Sadness still grips USMNT ahead of the World Cup

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With the U.S. national team not heading to the 2018 World Cup, it’s easy to forgot that there are USMNT stars sitting around and wondering what might have been as we’re just a week away from the tournament kicking off in Russia.

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What if Clint Dempsey‘s shot had gone in instead of hitting the post on the fateful night against Trinidad & Tobago? What if Rafael Marquez was marked tighter in Columbus in the opening qualifier? What if Michael Bradley’s long-range stunner had gone in at the Azteca against Mexico rather than spanking the woodwork?

We could go on all day about the ‘what ifs?’ under Jurgen Klinsmann and Bruce Arena during CONCACAF qualifying, but the main thing is this: the USA won’t be at the World Cup for the first time since 1986 and some of their stars still can’t believe that is the case.

[ MORE: Latest 2018 World Cup news ] 

Speaking to Pro Soccer Talk exclusively in recent weeks and months, Christian Pulisic, Danny Williams and DeAndre Yedlin, three players who would have surely been key members of the USMNT squad this summer, have revealed their frustration at not going to Russia.

Here’s a look at the mood among the U.S. national team about not making the big dance, as a young squad led by interim boss Dave Sarachan is instead currently preparing for a friendly game against France this Saturday when the USMNT should really be heading to a World Cup in Russia.

The teenage star of the USMNT, Pulisic, is still just 19 years old and he knows he will have plenty of chances ahead to play for the USA at the World Cup.

That doesn’t mean that missing this one doesn’t hurt any less as his tears on the field in Couva last October remain the most vivid image of the USA’s failure.

“I’ve had a lot of time to think about it and it definitely hurt more right after the shock and that it had happened,” Pulisic told Pro Soccer Talk. “Now, leading into the World Cup, I am just going to watch the games, I have some time off now to rest, which my body could use. Watching the World Cup is going to get me even more excited and I’ll want to be in the next World Cup even more… I’m just looking forward to some good games, now that the U.S. isn’t there, I just want to see some good football.”

Huddersfield Town midfielder Williams is reflecting on the fact that he may never play for the USA at the World Cup after also missing out on 2014 due to injury.

“Of course it hurts. I am obviously 28 now. I saw that as an opportunity to make a name for myself again,” Williams revealed to Pro Soccer Talk. “I thought ‘okay, I am now in the Premier League and hopefully I get a chance to get called in and show what I can do.’”

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Yedlin, a star performer for Newcastle United at right back in the Premier League in 2017/18, was asked if not making the 2018 World Cup would be extra motivation for the young players coming through to qualify for Qatar 2022.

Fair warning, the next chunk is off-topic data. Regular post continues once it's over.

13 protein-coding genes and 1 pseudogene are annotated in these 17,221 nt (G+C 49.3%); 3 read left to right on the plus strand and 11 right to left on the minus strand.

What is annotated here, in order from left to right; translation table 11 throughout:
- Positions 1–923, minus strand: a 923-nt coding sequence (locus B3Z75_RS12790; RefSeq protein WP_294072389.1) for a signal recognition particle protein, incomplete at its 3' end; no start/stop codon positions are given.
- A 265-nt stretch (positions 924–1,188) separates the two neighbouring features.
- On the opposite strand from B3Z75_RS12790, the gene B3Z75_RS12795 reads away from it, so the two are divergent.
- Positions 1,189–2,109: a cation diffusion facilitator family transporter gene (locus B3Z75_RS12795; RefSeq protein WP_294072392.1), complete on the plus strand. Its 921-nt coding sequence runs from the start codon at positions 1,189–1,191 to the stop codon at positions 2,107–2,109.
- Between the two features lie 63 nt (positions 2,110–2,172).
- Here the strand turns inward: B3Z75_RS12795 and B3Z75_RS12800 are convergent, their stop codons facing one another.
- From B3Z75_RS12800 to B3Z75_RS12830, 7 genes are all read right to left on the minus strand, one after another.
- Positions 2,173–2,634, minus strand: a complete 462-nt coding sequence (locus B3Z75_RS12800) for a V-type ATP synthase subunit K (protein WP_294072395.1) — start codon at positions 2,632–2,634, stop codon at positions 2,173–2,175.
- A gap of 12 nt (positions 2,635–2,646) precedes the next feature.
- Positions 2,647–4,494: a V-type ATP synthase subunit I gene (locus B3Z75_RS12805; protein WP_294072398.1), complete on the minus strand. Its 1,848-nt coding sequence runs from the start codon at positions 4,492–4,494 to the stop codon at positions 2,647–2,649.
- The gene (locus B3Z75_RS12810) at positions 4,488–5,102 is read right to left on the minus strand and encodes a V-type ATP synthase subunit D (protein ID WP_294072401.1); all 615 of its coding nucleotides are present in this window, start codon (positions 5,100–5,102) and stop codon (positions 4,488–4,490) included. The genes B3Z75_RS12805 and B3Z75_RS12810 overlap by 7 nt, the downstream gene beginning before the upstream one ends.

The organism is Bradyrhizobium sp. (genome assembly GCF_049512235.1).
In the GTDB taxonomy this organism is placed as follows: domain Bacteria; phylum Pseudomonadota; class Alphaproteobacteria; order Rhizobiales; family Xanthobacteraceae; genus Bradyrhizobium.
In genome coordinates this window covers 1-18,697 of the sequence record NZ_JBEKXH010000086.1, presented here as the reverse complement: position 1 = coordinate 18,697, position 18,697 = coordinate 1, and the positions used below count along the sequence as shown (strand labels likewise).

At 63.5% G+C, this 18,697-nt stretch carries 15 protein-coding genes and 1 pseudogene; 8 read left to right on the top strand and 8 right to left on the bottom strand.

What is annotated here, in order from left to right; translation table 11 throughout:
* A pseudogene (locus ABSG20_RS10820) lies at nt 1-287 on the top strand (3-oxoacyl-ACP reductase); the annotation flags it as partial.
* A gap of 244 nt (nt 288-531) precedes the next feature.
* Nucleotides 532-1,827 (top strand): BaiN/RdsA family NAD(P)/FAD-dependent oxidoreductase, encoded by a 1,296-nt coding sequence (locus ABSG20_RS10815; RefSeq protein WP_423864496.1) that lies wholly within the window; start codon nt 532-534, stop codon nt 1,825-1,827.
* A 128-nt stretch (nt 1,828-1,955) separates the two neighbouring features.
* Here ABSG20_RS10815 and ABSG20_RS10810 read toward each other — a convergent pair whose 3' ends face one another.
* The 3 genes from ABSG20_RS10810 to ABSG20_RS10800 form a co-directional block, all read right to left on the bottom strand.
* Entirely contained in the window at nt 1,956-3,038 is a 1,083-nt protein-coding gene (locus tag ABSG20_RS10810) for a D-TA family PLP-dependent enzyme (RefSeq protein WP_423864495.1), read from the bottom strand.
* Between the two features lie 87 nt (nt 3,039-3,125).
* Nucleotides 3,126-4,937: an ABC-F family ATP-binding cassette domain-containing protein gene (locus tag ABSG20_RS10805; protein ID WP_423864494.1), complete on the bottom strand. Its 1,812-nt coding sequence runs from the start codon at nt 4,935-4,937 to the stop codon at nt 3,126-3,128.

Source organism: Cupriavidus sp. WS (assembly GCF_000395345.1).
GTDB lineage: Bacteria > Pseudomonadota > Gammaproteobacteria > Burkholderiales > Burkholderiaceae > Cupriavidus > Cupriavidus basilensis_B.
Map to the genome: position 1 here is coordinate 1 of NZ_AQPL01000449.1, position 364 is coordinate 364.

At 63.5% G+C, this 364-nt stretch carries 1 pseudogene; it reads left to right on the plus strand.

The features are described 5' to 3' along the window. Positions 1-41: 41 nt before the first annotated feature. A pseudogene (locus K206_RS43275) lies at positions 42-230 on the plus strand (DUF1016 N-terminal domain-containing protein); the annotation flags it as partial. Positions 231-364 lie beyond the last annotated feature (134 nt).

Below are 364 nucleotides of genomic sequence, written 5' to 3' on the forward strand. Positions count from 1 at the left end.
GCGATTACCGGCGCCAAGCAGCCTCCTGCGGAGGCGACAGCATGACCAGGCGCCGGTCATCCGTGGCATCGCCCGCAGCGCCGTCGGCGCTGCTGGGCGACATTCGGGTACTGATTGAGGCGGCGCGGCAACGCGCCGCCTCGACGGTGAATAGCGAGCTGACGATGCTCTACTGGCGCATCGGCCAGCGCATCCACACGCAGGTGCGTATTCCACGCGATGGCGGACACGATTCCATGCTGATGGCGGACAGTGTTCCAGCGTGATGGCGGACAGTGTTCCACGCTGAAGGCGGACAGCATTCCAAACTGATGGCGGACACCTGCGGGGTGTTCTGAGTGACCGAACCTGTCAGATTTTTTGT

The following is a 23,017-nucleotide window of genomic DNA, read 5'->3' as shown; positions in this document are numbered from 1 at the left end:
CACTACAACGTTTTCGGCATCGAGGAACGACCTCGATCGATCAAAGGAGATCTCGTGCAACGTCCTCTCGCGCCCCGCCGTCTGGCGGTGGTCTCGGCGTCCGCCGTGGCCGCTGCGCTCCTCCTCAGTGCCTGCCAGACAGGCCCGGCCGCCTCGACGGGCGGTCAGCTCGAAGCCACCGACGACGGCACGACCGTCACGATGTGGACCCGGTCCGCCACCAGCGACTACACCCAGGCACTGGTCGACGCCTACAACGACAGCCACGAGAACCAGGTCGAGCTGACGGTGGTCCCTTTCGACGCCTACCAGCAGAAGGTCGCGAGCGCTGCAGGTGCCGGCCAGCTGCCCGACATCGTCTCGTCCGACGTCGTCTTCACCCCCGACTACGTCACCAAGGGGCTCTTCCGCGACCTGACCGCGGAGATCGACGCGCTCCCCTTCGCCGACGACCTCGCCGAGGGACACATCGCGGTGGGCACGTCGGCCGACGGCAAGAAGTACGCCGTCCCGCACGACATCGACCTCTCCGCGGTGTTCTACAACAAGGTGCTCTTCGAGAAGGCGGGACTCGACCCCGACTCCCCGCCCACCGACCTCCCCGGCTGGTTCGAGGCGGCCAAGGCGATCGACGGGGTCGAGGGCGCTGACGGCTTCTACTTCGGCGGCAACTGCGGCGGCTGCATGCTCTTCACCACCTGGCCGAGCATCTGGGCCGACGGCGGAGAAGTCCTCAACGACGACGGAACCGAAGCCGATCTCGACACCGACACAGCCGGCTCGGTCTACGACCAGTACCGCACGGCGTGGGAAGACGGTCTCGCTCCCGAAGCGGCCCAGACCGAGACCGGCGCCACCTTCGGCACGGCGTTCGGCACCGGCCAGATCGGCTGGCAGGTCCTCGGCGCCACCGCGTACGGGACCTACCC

His answer was emphatic, but his pain still evident several months after the qualification nightmare.

“100 percent. I wouldn’t call it a blessing in disguise but I think now, especially the guys that have come through it, now we feel what disappointment is like, not making the World Cup. Now there is going to be an extra gear that is hit to make sure we make the next one but not only make it but do well in it,” Yedlin explained. “Nobody wants to feel this way again. It gives us extra motivation but it shouldn’t come to the point where you need to feel that. But that’s what it is and hopefully it helps us.”

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Amid the pain, the message of hope is one USMNT players keep turning to.

For veterans such as Omar Gonzalez, Tim Howard, Brad Guzan, Clint Dempsey and even the likes of Michael Bradley and Jozy Altidore (none have featured since the defeat to Trinidad & Tobago) their international careers could be over.

“I think so and I think those guys realize it as well,” Yedlin admitted when asked if it’s time for a roster overhaul. “Every international career is going to come to an end and you’re going to pass it down to the younger generation. Every career comes to that point. I think they are happy with doing that and they know we have some talented players coming in.”

Williams agreed that the next crop of talent, which include Weston McKennie, Tyler Adams, Matt Miazga, Timothy Weah, Josh Sargent and many others, are ready to come through.

“It is very important that you don’t lose the focus because at the end of the day the USA is such a big country with so many great athletes, there is so much potential,” Williams said. “When I see the young boys I played with against Portugal [in November], I am sure there are more out there who are hungry and happy to learn and make the step to Europe to get out of their comfort zone and be successful. That is what it needs and what it takes.”

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The final word should really be with Pulisic, who is making a name for himself in Europe with Dortmund. The Pennsylvania native is the biggest hope the USMNT have of not only getting back to a World Cup but having a big impact on the tournament.

Pulisic didn’t sugarcoat what failure to make the 2018 World Cup means for everyone connected with the game in the USA, but he believes it isn’t time to write off U.S. Soccer just yet.

“When I was just a kid watching the U.S. at the World Cup, that gave me so much inspiration, seeing my country and seeing people playing with the U.S. crest,” Pulisic told Pro Soccer Talk. “Seeing them compete at a World Cup inspired me so much. Missing out on that is going to be a big thing but that doesn’t mean it’s over for U.S. Soccer. We are still growing a lot and we will do everything we can to be at the next one.”